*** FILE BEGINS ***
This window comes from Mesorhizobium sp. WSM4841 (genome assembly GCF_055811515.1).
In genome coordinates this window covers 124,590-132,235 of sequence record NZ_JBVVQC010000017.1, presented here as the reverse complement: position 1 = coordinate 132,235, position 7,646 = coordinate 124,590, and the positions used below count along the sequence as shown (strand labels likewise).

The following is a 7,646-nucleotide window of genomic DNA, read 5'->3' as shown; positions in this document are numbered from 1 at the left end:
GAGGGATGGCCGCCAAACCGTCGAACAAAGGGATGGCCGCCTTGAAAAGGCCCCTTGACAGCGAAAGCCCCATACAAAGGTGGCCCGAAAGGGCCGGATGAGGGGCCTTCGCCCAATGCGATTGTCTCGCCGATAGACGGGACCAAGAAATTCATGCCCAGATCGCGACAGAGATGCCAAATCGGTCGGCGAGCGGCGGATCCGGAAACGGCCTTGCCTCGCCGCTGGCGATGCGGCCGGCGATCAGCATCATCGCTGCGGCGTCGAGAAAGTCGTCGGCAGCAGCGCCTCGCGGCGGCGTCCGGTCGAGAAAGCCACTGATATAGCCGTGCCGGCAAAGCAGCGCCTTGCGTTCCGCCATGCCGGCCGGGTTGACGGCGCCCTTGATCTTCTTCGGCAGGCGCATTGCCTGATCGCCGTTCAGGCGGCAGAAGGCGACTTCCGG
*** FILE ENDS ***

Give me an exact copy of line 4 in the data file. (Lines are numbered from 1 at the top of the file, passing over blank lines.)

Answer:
GAGGGATGGCCGCCAAACCGTCGAACAAAGGGATGGCCGCCTTGAAAAGGCCCCTTGACAGCGAAAGCCCCATACAAAGGTGGCCCGAAAGGGCCGGATGAGGGGCCTTCGCCCAATGCGATTGTCTCGCCGATAGACGGGACCAAGAAATTCATGCCCAGATCGCGACAGAGATGCCAAATCGGTCGGCGAGCGGCGGATCCGGAAACGGCCTTGCCTCGCCGCTGGCGATGCGGCCGGCGATCAGCATCATCGCTGCGGCGTCGAGAAAGTCGTCGGCAGCAGCGCCTCGCGGCGGCGTCCGGTCGAGAAAGCCACTGATATAGCCGTGCCGGCAAAGCAGCGCCTTGCGTTCCGCCATGCCGGCCGGGTTGACGGCGCCCTTGATCTTCTTCGGCAGGCGCATTGCCTGATCGCCGTTCAGGCGGCAGAAGGCGACTTCCGG